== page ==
city. new york city
I’ve always been obsessed with my mind.
If it’s true that the world is evenly divided between mind and matter, I’ve never had any trouble choosing a favorite. Really, it wasn’t even a competition.
Blame it on my religious upbringing. Blame it on my chronic malaise. But I’ve always been fascinated by the world of my mind, the world of my spirit, the world of my experience. To me, it seemed like the only world worth considering. The body? Eh. I could do without.
The body, for me, was merely an annoyance. A big ol’ hunk of meat that I was forced to carry around, feed, clean, control, and protect. The mind however held all the keys to happiness, to freedom, to eternity and to my deepest self.
I’ve spent the last couple decades delving into my mind (whether studying religion in yeshiva or philosophy in college), and following it wherever it happened to lead me.
But beginning just over a year ago, during the few months I spent living in Rome, I began to notice how the soul doesn’t always need to avoid the body. In Judaism, I’d been conditioned to think of god as that which has no body. The thing beyond all things. He cannot be described, he cannot be sensed; most importantly, though, he cannot even be named.
In Rome, god is given a body. He is given a physical home. He is portrayed through art (beauty), charity (goodness), and flesh (humanity). I realized that Christianity was able to see what Judaism had always been afraid to accept (lest they revert to pagan idolatry).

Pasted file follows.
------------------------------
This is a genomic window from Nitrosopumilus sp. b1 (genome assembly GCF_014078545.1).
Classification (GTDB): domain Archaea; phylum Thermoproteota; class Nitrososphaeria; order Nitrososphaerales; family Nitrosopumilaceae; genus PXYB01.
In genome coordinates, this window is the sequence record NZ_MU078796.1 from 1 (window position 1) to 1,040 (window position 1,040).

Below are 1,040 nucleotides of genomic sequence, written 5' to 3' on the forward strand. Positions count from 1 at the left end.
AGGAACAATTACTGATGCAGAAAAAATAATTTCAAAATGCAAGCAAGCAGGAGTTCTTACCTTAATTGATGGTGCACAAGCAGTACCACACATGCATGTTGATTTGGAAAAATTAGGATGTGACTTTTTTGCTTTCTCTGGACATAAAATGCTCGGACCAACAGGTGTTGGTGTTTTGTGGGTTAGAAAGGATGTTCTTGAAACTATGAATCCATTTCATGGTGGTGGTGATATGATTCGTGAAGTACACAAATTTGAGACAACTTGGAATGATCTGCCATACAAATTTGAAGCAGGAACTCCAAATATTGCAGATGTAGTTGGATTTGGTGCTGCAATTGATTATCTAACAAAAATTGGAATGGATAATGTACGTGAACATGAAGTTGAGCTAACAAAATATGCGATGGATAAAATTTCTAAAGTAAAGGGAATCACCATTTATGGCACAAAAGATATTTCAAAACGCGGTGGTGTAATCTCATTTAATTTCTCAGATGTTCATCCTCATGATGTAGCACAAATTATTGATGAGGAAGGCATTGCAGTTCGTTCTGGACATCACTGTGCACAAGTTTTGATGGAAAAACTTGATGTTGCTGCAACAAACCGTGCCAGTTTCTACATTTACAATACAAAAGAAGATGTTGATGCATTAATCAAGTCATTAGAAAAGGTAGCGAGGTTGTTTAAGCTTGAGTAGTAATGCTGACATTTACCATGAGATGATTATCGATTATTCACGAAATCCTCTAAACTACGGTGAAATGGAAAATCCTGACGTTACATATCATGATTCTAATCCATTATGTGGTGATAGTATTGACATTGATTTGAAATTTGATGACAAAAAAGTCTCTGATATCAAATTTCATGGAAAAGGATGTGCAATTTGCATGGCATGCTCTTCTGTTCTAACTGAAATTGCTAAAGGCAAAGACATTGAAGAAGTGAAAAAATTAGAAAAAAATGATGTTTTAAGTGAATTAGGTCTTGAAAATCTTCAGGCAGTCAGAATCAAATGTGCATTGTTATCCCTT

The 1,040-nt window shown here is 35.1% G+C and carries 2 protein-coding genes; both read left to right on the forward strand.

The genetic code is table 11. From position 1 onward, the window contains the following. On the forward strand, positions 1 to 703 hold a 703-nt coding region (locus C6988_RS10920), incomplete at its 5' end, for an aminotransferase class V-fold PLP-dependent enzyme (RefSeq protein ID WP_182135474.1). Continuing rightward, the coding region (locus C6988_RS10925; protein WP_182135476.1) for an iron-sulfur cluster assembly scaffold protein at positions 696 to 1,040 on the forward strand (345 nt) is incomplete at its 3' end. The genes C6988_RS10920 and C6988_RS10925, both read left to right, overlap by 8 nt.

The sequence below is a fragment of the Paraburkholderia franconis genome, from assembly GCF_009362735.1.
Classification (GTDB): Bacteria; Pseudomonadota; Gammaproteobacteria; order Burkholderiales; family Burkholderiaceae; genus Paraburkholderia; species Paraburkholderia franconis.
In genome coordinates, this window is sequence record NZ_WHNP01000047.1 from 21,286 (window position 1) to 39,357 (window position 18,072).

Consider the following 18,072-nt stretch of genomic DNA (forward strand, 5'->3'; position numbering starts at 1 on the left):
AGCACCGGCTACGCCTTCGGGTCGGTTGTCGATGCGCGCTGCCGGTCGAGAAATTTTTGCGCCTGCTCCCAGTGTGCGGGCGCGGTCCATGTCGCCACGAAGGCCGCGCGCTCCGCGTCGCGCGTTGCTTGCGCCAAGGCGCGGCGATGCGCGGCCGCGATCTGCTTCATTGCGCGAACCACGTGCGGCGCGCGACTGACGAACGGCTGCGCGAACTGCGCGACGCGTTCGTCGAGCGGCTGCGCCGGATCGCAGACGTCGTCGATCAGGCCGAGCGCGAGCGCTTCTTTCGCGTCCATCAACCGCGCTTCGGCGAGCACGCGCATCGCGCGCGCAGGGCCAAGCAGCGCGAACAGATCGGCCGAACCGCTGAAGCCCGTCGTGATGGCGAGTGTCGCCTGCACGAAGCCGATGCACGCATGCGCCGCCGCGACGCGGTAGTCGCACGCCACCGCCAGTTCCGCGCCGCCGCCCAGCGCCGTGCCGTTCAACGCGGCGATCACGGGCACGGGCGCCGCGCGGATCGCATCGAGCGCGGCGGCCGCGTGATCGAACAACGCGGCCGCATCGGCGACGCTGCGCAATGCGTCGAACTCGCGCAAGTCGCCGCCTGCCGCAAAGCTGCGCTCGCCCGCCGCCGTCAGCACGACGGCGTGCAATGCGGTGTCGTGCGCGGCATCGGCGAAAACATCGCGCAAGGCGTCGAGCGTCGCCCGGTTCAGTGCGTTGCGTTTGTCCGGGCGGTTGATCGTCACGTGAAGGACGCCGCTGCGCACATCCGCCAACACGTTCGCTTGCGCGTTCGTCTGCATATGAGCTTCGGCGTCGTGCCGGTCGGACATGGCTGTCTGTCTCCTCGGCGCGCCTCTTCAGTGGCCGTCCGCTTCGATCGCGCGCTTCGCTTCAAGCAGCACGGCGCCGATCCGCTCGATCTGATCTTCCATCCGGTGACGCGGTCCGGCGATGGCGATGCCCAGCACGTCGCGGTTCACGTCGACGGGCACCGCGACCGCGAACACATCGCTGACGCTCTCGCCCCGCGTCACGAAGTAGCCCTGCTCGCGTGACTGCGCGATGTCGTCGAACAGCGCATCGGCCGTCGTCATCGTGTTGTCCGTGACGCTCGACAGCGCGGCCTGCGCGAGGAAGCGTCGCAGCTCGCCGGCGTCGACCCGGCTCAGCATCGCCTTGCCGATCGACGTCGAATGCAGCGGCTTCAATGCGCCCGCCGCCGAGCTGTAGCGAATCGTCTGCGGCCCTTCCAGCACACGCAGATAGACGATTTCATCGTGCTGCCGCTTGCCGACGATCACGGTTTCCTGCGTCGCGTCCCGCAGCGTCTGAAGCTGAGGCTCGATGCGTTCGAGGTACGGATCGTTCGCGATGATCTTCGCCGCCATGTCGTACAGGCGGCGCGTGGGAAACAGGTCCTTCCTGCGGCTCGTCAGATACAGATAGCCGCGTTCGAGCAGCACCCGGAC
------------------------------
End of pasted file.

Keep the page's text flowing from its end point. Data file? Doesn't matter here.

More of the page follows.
God is not eternally absent; he is universally present. God is not lurking in the depths; he lives on the surface.
“Eat of this bread, for it is my body. Drink of this wine, for it is my blood.”
So simple. God is nothing more and nothing less than the world around us. Our bread and our wine. The cross doesn’t symbolize Jesus. It symbolizes the body itself.
Having spent the last year focusing on death, I’d begun to notice how I often thought of death occurring in the mind (lights out), but actually it occurs in the body. Only living beings die; only bodies grow frail. I noticed how my anxiety around death was deeply intertwined with my anxiety around body; particularly my own.
If I could come to terms with my body, I supposed, I might come to terms with death.
Moreover, throughout the year of dealing with all things dark, scary, and deep, I’d grown incredibly fond of the surface of life. Let me explain.
No matter how scared or lost I felt, I found that I could always find shelter in my body. I could focus on my breath. I could run the tips of my fingers along the surface of my desk. I could take slow gentle steps, noticing the pressure that the floor exerted against the soles of my feet. In all of these sensations, fear could no longer appear. I realized that even my worst thoughts would never find purchase in even the flimsiest of sensations. Try to find sadness in the taste of a cherry. It’s impossible. My thoughts simply can’t follow me here.
I found that my body was not an annoyance. It was a relief. A safe haven for a restless soul. And if I ever grow tired or weary of my journey, my body is always here to welcome me home. My body is my home.
My body doesn’t judge. It doesn’t question. It doesn’t hate, project, fantasize, or feel guilty. My body only does what bodies do. It lives. And isn’t life the point of it all?
“There is a rose in your hair, Your shoulders are bare, You’ve been wearing this costume forever. So turn up the music, Pour out the wine, Stop at the surface, The surface is fine. We don't need to go any deeper.”
Beginning from today, my 30th year, I’ve begun the slow, exciting journey of coming up for air. I will learn how to appreciate my body. Not as the vessel for my soul, but as the truest version of myself. My body, quite literally, is my world.
Floating right there on the surface.
My Body = flesh, fitness, food/nutrition, appearance/surface, material, things.
“The Word became flesh and made his dwelling among us.”